When Ruth Bradley turned over the first page of the script for Electric Dreams episode Human Is, she had no idea her character had been written as a man.
“Yaro was the name, but I had no idea if it was a man’s name or a woman’s name,” the actress tells RadioTimes.com.
Then, as she was reading the script, she noticed something about her stage directions: “It said ‘he, he, he, he, he closes the door, he enters the room’.”
Yaro is loosely based on Philip K Dick’s character Frank in the original short story, and serves as friend and confidante to main character Vera (Essie Davis), helping her deal with emotionally abusive husband Silas (Bryan Cranston).
Yaro was originally written as a male, but Bradley says it didn’t matter.
“In any good piece of writing, it should be easy enough to switch genders,” she says.
“It really quickly became apparent that it doesn’t matter what gender this character is. No dialogue was changed; nothing at all was changed apart from the stage directions, so he became a she. That was really interesting for me. And really nice!”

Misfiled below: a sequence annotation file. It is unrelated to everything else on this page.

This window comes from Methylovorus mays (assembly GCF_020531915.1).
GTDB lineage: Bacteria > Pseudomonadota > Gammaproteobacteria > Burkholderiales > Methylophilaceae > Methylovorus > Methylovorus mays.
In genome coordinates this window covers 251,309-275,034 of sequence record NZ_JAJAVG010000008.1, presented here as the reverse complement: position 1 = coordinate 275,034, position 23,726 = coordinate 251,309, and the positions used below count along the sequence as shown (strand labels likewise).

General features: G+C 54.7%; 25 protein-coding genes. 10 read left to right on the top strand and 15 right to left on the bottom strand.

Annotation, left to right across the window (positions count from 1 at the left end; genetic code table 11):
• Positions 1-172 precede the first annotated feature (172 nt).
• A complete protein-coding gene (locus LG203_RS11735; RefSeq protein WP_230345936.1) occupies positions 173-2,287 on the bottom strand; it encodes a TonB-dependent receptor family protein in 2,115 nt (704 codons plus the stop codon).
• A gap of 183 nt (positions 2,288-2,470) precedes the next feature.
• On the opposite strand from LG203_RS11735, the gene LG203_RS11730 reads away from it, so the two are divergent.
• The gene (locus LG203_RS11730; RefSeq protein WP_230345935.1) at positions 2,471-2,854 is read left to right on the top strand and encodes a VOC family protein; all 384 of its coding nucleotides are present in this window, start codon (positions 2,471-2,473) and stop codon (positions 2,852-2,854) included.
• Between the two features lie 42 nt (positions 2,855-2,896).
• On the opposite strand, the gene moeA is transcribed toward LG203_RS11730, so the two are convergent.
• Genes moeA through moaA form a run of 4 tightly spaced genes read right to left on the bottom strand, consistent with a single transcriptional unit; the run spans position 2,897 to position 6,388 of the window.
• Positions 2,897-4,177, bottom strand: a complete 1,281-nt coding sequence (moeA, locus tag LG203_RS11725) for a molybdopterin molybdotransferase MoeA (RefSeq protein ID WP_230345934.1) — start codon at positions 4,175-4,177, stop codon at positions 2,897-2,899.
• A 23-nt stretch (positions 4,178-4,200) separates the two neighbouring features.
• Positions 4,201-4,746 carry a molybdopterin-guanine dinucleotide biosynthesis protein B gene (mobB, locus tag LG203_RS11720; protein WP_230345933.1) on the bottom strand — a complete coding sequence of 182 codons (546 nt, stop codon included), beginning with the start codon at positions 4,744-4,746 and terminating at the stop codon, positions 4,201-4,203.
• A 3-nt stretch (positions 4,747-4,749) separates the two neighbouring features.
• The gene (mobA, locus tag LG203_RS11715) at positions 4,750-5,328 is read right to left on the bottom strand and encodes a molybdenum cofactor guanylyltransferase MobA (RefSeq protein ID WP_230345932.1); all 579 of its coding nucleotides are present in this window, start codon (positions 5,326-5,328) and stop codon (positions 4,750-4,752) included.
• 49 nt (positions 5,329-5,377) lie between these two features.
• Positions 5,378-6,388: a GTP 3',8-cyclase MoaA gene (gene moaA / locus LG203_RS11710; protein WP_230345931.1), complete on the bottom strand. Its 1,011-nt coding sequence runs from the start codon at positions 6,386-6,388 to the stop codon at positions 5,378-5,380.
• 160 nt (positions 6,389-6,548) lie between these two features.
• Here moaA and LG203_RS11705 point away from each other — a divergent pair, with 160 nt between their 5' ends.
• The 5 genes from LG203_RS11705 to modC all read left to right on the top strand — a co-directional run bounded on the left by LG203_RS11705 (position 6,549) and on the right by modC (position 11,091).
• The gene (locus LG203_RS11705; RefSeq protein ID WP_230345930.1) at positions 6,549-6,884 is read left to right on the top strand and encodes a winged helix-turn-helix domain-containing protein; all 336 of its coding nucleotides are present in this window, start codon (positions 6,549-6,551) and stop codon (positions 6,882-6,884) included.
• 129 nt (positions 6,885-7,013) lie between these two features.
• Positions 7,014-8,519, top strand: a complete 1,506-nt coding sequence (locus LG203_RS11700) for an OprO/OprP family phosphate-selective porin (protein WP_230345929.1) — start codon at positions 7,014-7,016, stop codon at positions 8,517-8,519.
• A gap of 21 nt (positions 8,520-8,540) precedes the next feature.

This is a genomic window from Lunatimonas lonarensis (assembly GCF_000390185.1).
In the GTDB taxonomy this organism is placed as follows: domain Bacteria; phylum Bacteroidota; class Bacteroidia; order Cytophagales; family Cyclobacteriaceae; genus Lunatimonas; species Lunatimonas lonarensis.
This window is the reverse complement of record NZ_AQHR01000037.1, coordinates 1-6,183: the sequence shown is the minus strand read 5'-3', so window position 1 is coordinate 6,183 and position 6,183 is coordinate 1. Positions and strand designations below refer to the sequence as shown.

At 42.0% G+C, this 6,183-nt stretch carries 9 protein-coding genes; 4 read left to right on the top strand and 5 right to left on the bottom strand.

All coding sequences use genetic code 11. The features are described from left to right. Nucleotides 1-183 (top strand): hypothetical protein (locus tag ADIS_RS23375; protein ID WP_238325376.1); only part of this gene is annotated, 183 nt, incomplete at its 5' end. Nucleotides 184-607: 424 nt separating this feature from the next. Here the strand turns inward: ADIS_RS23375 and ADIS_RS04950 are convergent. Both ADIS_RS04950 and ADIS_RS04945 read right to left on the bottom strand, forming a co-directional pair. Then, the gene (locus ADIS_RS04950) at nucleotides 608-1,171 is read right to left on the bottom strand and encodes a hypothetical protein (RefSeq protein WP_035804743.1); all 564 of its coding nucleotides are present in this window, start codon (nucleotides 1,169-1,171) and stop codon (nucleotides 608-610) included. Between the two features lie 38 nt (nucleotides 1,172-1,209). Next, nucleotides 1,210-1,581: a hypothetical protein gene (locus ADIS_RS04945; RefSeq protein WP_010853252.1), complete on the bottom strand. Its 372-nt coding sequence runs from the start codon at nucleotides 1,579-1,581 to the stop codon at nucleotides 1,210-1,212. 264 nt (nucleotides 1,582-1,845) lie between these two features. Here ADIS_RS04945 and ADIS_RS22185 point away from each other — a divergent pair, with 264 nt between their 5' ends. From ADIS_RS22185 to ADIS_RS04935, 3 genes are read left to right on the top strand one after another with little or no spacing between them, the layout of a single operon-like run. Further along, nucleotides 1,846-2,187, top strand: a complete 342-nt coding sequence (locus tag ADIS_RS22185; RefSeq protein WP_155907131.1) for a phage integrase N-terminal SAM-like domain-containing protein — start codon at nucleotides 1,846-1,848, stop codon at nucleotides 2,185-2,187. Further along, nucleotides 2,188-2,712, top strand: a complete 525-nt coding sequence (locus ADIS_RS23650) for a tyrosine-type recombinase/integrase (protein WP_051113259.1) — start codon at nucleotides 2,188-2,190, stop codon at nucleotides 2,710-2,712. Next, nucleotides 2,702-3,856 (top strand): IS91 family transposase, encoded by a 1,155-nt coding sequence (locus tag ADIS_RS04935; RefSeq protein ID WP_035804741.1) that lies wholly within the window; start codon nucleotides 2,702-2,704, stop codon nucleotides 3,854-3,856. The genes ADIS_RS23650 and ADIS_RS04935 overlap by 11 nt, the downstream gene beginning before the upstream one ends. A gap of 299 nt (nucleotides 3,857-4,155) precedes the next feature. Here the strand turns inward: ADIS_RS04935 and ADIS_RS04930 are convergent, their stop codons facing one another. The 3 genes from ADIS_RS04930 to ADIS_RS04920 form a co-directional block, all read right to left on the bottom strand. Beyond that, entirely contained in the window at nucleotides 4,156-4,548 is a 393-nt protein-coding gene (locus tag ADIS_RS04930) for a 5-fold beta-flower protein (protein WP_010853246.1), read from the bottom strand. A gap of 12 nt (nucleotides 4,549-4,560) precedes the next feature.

The script is the work of Stranger Things writer and TV producer Jessica Mecklenburg, and was directed by Francesca Gregorini.
“I think so often women play supporting roles or girlfriends or wives – they’re there to support a man’s journey,” Bradley adds.
“I read something really interesting the other day: Jessica Chastain said something like, people always comment on the fact that I play strong women, whereas you never see anybody commenting on the fact that any man has played a strong man. He’s just a man. And I think – all the women I know are strong women. Women are strong, why should that be part of it?
Everytime someone writes that I play 'strong women' what theyre implying is that most women arent. How about I just play well written parts?
“So I think if you can swap the gender, then in an ideal world that would be pretty easy to do in all scripts. I don’t know any woman who’s one dimensional, not a single one. And Yaro certainly wasn’t, be she a man or be she a woman.”